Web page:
President Biden, pledging a “full-scale wartime effort” to combat the coronavirus pandemic, signed a string of executive orders and presidential directives on Thursday aimed at combating the worst public health crisis in a century, including new requirements for masks on interstate planes, trains and buses and for international travelers to quarantine after arriving in the United States.

In January the Biden administration release its “National Strategy for the Covid-19 Response and Pandemic Preparedness,” plan, providing for the kind of centralized federal response that Democrats have long demanded and that Trump failed to provide.

Experts praise Biden's Covid-19 plan, but warn that undoing Trump-era mistakes will take time

Within days of taking office, President Biden carrying out his longstanding pledge to invoke the Defense Production Act to combat the coronavirus pandemic, by signing an executive order directing federal agencies to increase production of materials needed for vaccines and to increase the nation’s supply of essential items like coronavirus tests and personal protective equipment.

President Joe Biden’s stimulus plan is on the verge of being cleared by the House of Representatives in a vote today that will  provide an essential lifeline to Hawaii, and for millions of American families and businesses. The relief package has been hailed as “transformative” and a political miracle in today’s highly divided political processes.  The House vote on the bill, will mean most American households will be receiving checks of up to $1,400, and comes after the Senate passed a modestly reworked version of the package on Saturday.  Political pundits have described it as truly historic, and a transformative piece of legislation which will go a very long way towards ending the COVID-19 virus impacts and solving an unprecedented economic crisis.

The national leadership exercised by President Biden is beginning of a long road to recover and healing for the nation, while challenges and obstacles to recovery remain.

Vaccinations and Outreach

The Biden administration said Tuesday that it is shipping 15.8 million additional vaccine doses to states, tribes and territories, with another 2.7 million first doses to pharmacies. Currently, there are 2.17 million vaccine shots being administered a day on average.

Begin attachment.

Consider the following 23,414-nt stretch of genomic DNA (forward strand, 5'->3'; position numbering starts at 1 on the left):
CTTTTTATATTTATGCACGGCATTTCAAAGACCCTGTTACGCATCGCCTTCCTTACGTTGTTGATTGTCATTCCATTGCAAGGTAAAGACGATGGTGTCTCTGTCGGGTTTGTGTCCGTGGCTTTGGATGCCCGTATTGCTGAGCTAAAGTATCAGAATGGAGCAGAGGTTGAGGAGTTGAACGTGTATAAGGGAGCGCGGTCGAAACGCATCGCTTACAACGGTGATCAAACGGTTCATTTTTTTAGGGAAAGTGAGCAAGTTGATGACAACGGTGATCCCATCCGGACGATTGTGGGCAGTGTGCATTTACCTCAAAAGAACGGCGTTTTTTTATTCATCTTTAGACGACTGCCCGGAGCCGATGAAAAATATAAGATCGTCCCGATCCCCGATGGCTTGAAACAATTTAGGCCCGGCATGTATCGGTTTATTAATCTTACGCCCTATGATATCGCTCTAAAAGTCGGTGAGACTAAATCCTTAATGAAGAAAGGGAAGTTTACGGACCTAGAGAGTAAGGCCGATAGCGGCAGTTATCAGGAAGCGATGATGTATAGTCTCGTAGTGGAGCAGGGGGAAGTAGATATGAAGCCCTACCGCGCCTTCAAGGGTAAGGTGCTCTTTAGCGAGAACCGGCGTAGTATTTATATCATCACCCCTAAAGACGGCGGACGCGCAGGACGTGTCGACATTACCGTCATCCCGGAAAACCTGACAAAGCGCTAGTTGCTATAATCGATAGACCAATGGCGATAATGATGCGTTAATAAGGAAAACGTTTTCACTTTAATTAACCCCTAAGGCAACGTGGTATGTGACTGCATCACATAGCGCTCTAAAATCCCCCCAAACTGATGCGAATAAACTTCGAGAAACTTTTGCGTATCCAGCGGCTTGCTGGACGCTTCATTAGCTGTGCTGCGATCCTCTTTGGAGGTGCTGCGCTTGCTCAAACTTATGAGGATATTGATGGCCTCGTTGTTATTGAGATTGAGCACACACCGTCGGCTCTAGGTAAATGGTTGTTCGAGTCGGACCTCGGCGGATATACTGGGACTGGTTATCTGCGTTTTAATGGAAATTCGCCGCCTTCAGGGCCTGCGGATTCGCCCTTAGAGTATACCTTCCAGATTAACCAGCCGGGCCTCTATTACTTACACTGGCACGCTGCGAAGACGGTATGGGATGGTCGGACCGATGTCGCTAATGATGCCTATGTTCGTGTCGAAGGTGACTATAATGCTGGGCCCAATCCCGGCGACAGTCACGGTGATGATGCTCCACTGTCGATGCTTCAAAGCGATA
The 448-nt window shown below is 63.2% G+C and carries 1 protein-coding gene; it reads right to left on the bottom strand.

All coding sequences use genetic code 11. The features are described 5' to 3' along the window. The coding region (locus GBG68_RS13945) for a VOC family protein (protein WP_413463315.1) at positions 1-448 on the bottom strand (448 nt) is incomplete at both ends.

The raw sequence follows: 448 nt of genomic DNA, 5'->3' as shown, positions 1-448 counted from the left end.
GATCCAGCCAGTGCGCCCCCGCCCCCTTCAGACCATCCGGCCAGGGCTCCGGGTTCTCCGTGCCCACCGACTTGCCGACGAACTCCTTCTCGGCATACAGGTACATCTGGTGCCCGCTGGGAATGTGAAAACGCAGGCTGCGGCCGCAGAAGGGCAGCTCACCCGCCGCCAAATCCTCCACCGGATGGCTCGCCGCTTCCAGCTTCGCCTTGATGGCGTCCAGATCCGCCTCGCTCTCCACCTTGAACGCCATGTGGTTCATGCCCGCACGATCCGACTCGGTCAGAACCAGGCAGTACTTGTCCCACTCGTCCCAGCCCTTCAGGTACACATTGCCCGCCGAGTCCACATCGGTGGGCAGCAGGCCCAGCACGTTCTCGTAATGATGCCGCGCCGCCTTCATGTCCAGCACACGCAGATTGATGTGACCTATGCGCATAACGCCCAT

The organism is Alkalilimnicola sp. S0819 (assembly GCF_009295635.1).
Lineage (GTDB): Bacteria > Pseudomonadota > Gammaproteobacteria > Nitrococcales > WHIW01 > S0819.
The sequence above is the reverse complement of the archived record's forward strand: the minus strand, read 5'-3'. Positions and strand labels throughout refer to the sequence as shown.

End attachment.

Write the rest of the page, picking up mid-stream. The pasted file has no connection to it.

“It’s just a first step,” Jen Psaki, the White House press secretary, said on Tuesday, referring to the CDC’s new guidance for fully vaccinated people. “As more people are vaccinated, they’ll look at ways to ease additional restrictions.”








Hawai’i – a Vision for the Future

Imagine an abundant green and nature-balanced island state, freed from its tourist dollar dependencies, powered by its home grown clean energy assets, sustained by a self-sufficient economy, and feed by its island-grown organic agriculture.

It’s a Hawaiian dream that can’t be brought or ordered online, and it’s a reality yet to be realized.  Hawaii’s unique history, location, and diverse population with a love and respect for the land and surrounding ocean habitat presents a pathway to Sustainability, as well as self-sufficiency.

Hawaii may even face fewer obstacles to achieve these lofty goals than most other parts of the world.  In the world of real estate it’s called … location, location, location.

As an island state there are advantages and disadvantages, but there is also the opportunity to more freely chart our own course without the baggage of mainland-connected interstate considerations.

This year’s Hawaii state legislature has many ambitious post-Covid plans and ideas. Some are fueled by community activists and special interests, but most share a general fatigue among legislators of living with too much pandemic talk, and too little economic certainty.

One example of this year’s legislative zeal, and a welcome change, is the recognition of the fundamental changes occurring globally and locally in the electrification of cars, SUVs, and trucks. With that, there is a corresponding awareness of the need for a statewide EV vehicle fueling infrastructure, and a replacement of imported fossil fuels with home-grown electricity.